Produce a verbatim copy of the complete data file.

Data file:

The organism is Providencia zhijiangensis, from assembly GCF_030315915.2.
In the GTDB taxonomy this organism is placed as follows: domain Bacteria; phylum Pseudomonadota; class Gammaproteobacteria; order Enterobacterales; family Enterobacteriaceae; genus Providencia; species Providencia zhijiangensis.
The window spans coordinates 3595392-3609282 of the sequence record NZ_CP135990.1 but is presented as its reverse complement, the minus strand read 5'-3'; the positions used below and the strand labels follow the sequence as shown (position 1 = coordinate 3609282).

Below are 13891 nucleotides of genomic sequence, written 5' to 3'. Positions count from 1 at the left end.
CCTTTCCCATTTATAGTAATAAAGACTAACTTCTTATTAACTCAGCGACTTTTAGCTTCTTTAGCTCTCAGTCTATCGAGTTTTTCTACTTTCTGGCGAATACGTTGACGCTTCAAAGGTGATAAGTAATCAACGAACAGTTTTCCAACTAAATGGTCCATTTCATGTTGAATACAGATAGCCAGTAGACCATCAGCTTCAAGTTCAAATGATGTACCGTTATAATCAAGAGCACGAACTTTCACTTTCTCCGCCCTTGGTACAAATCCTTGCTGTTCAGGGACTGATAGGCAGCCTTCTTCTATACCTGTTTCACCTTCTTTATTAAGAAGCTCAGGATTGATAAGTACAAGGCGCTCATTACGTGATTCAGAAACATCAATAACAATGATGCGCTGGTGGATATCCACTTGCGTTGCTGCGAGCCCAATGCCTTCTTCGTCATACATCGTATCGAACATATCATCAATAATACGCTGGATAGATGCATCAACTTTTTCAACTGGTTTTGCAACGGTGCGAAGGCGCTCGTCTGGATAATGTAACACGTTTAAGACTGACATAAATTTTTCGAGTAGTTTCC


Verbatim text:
The organism is Providencia zhijiangensis, from assembly GCF_030315915.2.
In the GTDB taxonomy this organism is placed as follows: domain Bacteria; phylum Pseudomonadota; class Gammaproteobacteria; order Enterobacterales; family Enterobacteriaceae; genus Providencia; species Providencia zhijiangensis.
The window spans coordinates 3595392-3609282 of the sequence record NZ_CP135990.1 but is presented as its reverse complement, the minus strand read 5'-3'; the positions used below and the strand labels follow the sequence as shown (position 1 = coordinate 3609282).

Below are 13891 nucleotides of genomic sequence, written 5' to 3'. Positions count from 1 at the left end.
CCTTTCCCATTTATAGTAATAAAGACTAACTTCTTATTAACTCAGCGACTTTTAGCTTCTTTAGCTCTCAGTCTATCGAGTTTTTCTACTTTCTGGCGAATACGTTGACGCTTCAAAGGTGATAAGTAATCAACGAACAGTTTTCCAACTAAATGGTCCATTTCATGTTGAATACAGATAGCCAGTAGACCATCAGCTTCAAGTTCAAATGATGTACCGTTATAATCAAGAGCACGAACTTTCACTTTCTCCGCCCTTGGTACAAATCCTTGCTGTTCAGGGACTGATAGGCAGCCTTCTTCTATACCTGTTTCACCTTCTTTATTAAGAAGCTCAGGATTGATAAGTACAAGGCGCTCATTACGTGATTCAGAAACATCAATAACAATGATGCGCTGGTGGATATCCACTTGCGTTGCTGCGAGCCCAATGCCTTCTTCGTCATACATCGTATCGAACATATCATCAATAATACGCTGGATAGATGCATCAACTTTTTCAACTGGTTTTGCAACGGTGCGAAGGCGCTCGTCTGGATAATGTAACACGTTTAAGACTGACATAAATTTTTCGAGTAGTTTCC